The primary goal of Moody’s rating is the evaluation of the projected losses in case of a default.

 

The rating scale used by Moody's is:


Long-term debt ratings and short term debt ratings are the known rating scale of Moody.

Rating Scale of Moody


  1. S&P Global 

 

S&P Global or Standard and Poor's Global is the parent company of S&P Global Ratings, S&P Global Market Intelligence, S&P Global Platts, and CRISIL. CRISIL is the most popular credit rating agency in India.

 

Founded in 1860 and headquartered in New York, S&P is considered the largest credit rating agency in the world today.

 

The primary goal of the S&P credit rating is to gauge a security’s probability of default.

 

The rating scale used by S&P is:


Listing the various parameters that are used for S&P Global rating scale.  Turn on screen reader support

Rating scale of S&P Global


Examples of Indian companies rated by S&P Global on a global scale: Tata Consultancy Services (TCS)- A, Infosys- A-, Reliance Industries- BBB+, ICICI Bank, HDFC Bank, Axis Bank, State Bank of India- BBB-. (Source)

 

The ‘+’ and ‘-’ sign in front of the credit ratings above signify the rating outlook. The rating outlook is an opinion of the credit rating agency (in this case, S&P Global) on the likely direction of the movement of rating in the medium term which is usually the period comprising the next six months to two years. Economic and fundamental business conditions at present are taken into consideration to determine the rating outlook.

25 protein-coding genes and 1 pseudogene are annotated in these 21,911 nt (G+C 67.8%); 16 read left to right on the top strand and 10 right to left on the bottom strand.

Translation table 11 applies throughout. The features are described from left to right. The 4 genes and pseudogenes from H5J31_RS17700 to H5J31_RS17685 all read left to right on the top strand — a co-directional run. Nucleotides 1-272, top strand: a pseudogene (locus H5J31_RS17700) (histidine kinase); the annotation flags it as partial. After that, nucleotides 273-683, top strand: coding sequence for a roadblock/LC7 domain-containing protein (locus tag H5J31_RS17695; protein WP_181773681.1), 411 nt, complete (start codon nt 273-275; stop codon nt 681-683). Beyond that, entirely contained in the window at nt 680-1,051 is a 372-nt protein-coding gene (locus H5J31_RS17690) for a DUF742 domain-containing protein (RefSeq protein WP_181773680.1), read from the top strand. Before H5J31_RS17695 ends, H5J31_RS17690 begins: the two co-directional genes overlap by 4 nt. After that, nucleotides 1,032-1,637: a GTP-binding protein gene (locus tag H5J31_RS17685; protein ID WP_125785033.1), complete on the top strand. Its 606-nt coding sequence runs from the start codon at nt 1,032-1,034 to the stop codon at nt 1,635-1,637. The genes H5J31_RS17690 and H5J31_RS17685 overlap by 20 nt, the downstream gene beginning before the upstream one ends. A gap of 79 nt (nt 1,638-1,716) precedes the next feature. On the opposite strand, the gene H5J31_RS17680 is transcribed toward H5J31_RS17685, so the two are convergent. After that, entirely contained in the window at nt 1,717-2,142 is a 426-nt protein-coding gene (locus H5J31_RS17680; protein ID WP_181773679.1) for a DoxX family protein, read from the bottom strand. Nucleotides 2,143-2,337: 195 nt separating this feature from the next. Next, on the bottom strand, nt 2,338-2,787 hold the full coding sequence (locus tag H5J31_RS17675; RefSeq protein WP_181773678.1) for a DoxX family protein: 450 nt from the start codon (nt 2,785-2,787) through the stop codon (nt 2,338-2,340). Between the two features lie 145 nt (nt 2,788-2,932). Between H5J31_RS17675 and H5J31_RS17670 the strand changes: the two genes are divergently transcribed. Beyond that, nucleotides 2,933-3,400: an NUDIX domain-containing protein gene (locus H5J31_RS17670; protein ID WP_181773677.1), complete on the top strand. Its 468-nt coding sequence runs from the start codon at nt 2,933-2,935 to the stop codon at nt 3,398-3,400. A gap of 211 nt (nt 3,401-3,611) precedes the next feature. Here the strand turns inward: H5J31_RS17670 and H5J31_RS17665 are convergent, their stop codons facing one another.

1. Fitch Ratings 

 

Fitch Ratings is the last constituent of the three biggest credit rating agencies in the world. Dual-headquartered in New York and London, Fitch Ratings was founded in 1913.

 

Fitch Ratings uses the same rating scale as the one used by S&P. And similar to S&P, Fitch’s ratings also focus on a security’s probability of default.

 

Usually, these three credit rating agencies have a similar rating for a particular financial institution and therefore, similarly scale them according to their respective scales.

 

Credit Rating Agencies in India:

 

Securities and Exchange Board of India (SEBI) reserves the right to authorize and regulate credit rating agencies according to SEBI Regulations, 1999 of the SEBI Act, 1992.

 

The three most popular rating agencies in India are:

  1. CRISIL (Credit Rating Information Services of India Limited): CRISIL was set up in 1987 and is one of India's oldest credit rating agencies. It has a global presence. CRISIL offers a wide variety of ratings in India.

 

  1. CARE (Credit Analysis & Research Limited): CARE was established in 1991 and is headquartered in Mumbai. It primarily offers corporate governance ratings, mutual funds ratings, etc.

 

  1. ICRA (Investment Information and Credit Rating Agency of India Limited): ICRA was established in 1993 and is headquartered in Mumbai as well. It primarily offers short-term and long-term bank loan ratings.